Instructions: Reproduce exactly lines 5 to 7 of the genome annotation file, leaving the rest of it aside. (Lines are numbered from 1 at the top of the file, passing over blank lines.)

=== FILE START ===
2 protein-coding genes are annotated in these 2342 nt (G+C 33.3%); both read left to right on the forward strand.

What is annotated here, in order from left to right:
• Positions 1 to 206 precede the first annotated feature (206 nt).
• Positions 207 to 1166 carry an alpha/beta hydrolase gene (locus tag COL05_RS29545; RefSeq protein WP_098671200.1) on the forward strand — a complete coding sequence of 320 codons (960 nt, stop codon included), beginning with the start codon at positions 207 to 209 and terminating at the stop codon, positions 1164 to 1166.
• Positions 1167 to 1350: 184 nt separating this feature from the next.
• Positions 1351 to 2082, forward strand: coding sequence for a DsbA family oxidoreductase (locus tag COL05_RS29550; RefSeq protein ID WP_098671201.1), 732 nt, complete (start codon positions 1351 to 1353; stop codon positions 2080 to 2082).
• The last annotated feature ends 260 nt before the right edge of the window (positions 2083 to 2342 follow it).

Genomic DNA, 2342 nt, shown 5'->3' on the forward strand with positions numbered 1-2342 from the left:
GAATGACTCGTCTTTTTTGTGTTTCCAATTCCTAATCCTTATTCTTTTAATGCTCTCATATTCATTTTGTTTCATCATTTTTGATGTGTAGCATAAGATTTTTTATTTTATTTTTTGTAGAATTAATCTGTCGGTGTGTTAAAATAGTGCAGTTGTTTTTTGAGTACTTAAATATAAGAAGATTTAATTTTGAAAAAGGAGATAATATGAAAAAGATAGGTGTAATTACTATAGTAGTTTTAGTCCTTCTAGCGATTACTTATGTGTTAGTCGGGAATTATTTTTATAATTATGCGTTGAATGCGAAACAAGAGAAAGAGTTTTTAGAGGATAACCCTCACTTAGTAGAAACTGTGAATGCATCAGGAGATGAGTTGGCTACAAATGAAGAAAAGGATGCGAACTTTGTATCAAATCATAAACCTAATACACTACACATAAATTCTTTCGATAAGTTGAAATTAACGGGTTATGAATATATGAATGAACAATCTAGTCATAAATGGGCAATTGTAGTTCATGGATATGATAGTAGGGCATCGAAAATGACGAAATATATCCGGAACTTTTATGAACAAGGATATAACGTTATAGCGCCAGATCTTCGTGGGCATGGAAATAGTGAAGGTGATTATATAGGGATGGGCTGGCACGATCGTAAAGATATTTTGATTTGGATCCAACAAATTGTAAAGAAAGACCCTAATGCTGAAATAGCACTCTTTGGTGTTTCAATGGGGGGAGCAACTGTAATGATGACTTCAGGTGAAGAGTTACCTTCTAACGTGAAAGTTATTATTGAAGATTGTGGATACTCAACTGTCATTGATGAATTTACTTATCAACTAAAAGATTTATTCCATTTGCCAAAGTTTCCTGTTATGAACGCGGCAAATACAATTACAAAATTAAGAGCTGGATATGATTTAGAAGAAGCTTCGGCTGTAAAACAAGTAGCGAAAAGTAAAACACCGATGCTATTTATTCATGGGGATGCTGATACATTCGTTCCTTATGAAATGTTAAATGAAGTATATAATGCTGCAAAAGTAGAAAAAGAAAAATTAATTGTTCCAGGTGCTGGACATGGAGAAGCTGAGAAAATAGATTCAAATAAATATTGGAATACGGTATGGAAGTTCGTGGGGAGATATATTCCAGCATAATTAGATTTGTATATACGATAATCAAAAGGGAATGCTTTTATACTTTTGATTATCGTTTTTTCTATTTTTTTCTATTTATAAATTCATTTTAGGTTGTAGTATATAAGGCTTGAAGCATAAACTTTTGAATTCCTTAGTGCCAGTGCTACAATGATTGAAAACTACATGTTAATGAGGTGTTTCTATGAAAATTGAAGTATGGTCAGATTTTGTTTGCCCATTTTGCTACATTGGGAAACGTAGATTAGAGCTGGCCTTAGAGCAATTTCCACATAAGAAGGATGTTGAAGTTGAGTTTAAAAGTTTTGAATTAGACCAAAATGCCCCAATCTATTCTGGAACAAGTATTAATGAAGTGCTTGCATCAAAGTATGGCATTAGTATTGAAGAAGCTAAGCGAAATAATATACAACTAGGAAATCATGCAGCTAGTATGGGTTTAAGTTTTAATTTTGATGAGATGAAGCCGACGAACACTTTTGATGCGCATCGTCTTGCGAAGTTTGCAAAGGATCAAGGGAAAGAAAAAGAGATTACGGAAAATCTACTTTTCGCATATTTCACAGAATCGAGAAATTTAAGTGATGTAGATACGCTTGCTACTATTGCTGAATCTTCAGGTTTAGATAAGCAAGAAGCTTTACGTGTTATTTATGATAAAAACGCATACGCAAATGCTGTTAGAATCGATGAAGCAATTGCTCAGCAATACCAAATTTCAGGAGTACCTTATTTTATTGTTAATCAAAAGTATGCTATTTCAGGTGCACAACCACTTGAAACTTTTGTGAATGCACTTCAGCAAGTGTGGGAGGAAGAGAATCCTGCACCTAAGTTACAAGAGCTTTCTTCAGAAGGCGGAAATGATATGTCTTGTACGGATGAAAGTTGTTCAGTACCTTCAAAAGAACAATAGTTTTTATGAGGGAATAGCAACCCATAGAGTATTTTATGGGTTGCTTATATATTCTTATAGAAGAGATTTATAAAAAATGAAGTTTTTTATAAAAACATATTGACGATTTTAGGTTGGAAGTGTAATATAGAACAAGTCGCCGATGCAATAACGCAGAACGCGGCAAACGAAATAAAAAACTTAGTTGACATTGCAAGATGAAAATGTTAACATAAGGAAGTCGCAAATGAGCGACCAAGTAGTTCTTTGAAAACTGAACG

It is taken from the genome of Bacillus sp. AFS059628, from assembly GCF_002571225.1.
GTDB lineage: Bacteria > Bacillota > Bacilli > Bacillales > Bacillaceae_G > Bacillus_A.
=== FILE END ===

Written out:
• Positions 1167 to 1350: 184 nt separating this feature from the next.
• Positions 1351 to 2082, forward strand: coding sequence for a DsbA family oxidoreductase (locus tag COL05_RS29550; RefSeq protein ID WP_098671201.1), 732 nt, complete (start codon positions 1351 to 1353; stop codon positions 2080 to 2082).
• The last annotated feature ends 260 nt before the right edge of the window (positions 2083 to 2342 follow it).